Occupation began peacefully

By Ulli Diemer

Last weekend’s Simcoe Hall occupation began peacefully Friday night when 23 students remained behind in Senate chamber after the Senate meeting on the library issue was moved to the Medical Sciences building.

University officials cited overcrowding as the reason for moving the meeting from the packed Senate chamber. Students, however, feared that the change in venue was a manoeuvre on the part of nervous administrators to get students out of the building.

Foreseeing the possibility that students might want to return to the Senate Chamber later, a group of students stayed behind to keep the building open while the senators and observers moved to the Med Sci building.

However, when the main body of people had departed, campus police began to lock all doors to the building and set up guards at all exits and at the downstairs windows. They periodically told those remaining behind that the building was closed and that they should leave.

Students arriving late for the Senate meeting were refused entry to the building. No efforts were made, however, to force those still in the Senate Chamber to leave.

Meanwhile, the Senate was in the process of voting down the principle of equal access. After the vote, which exhausted the last official channel of appeal open to the students, took place, students began to leave the meeting. A quickly convened meeting of those still present decided to return to Simcoe Hall.

As they returned, however, they were confronted by locked doors and by campus police prominently positioned at doors and windows.

At this point, students milled about in confusion, looking for entrances to the building and trying to decide what course of action to take. Shouted consultations took place between those outside and those locked in on the second floor.

The confusion was resolved when a student burst upon the scene to report that an open door had been found. The crowd rushed through Convocation Hall to the back stairs, and up the stairs through a door leading into the office of university vice-president Alex Rankin.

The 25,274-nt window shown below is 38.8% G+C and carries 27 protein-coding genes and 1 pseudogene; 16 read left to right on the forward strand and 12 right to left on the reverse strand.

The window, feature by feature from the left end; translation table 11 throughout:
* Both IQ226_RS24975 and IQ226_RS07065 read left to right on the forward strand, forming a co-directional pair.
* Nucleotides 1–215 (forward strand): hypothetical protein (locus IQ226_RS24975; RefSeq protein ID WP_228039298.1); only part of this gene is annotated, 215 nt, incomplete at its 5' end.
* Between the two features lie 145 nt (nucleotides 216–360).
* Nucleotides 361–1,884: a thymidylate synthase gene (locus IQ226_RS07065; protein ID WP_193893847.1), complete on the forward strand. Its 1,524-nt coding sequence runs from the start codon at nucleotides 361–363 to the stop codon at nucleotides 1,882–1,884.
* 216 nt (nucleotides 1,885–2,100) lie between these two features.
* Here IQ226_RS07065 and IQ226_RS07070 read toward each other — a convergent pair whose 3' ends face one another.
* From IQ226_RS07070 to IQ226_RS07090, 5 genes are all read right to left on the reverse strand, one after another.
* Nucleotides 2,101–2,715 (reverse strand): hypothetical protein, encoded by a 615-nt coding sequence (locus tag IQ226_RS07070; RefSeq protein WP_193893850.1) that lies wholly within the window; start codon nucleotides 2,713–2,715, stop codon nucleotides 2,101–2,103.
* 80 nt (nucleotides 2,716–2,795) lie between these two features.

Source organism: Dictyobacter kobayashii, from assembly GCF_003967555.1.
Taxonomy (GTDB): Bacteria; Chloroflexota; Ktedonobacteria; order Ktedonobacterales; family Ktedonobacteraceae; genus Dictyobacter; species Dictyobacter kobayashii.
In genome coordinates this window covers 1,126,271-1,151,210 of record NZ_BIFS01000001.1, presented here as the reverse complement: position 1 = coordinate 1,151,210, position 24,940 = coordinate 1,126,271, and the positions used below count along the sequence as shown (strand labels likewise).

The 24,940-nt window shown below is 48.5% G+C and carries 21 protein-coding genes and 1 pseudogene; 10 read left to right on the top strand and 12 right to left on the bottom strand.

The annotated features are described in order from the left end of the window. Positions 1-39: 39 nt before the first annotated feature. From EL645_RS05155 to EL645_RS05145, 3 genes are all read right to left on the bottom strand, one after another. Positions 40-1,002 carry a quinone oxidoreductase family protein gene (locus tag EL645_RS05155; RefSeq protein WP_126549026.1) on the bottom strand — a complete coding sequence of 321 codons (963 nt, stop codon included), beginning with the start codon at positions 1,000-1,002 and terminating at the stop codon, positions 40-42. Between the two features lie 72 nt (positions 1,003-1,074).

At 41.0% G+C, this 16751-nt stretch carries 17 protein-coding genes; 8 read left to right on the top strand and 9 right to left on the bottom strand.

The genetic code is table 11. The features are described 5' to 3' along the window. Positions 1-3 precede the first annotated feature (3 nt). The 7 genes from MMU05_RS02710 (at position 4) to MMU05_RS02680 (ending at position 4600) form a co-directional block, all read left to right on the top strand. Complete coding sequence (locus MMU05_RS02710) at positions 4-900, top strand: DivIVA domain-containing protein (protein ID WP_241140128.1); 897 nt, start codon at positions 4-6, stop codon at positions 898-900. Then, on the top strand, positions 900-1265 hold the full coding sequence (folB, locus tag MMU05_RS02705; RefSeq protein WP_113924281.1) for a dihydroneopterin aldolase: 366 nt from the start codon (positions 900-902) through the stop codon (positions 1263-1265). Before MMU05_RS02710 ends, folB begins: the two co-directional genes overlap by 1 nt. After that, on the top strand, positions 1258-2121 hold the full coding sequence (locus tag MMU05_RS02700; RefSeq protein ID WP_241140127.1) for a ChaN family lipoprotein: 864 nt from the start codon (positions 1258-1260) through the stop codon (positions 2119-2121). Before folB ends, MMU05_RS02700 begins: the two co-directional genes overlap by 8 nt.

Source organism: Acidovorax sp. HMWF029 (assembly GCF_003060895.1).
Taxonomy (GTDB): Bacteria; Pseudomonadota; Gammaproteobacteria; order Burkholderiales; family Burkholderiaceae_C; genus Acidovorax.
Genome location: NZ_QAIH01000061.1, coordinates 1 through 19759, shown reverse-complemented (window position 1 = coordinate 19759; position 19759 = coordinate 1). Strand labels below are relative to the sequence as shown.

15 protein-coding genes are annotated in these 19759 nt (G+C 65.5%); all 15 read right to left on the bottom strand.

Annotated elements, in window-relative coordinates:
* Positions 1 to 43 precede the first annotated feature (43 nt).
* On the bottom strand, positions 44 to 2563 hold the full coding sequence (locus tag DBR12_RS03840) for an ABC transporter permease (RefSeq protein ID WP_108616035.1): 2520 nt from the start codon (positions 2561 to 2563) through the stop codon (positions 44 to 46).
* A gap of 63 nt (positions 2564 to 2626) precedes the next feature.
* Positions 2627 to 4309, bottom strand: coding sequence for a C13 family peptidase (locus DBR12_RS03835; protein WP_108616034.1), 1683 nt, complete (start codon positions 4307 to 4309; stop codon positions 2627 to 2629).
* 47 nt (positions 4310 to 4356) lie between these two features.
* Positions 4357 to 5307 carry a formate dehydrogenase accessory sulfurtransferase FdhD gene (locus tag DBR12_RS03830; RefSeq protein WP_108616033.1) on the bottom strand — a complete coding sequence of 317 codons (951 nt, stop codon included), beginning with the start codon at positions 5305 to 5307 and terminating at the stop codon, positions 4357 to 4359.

They moved through the office and out the other door into the corridor leading to the offices and the Senate chamber. By the time campus police arrived on the scene, most of those outside were in the building.

The U of T police, however, refused to let more students pass through the office or to allow them to use its phones. After some initial scuffling, students made no further effort to enter the office.

At the same time, however, students had been attempting to find other routes in and out of the building. Eventually, they were successful in opening a fire exit at the rear of the building.

Initially, campus police tried to prevent students from passing through it, but later they no longer tried to physically obstruct those passing through. At all times throughout the occupation, however, two or three students remained to guard the door and to ensure that it would remain open.

The seventy-odd students then gathered in the Senate Chamber to decide on their future course of action. They decided that they would remain in the building overnight in order to put pressure on the administration and that they would stay for the entire week if no satisfactory response was forthcoming.

It was also decided that as many of those occupying the building as possible would be engaged in postering, phoning, and other activities to make the student body and the outside community aware of what was taking place and to raise support.

Throughout the night, campus police were allowed to pass through the corridors unhindered, as were representatives of the press. Only the Senate chamber, in which most of the fifty-odd people staying the entire night slept, was generally kept off-limits to the security police. Other occupying students also slept in the reception area of Rankin’s office.

On Saturday night, approximately 50 people again stayed overnight. The composition of the group was somewhat different from those who had stayed Friday night, however, as a rough shift system was worked out with many of those who had stayed the first night going home to sleep and others who had not slept on the floors of Simcoe Hall Friday remaining there Saturday night.

Published in The Varsity c. 1973

Keywords: University of Toronto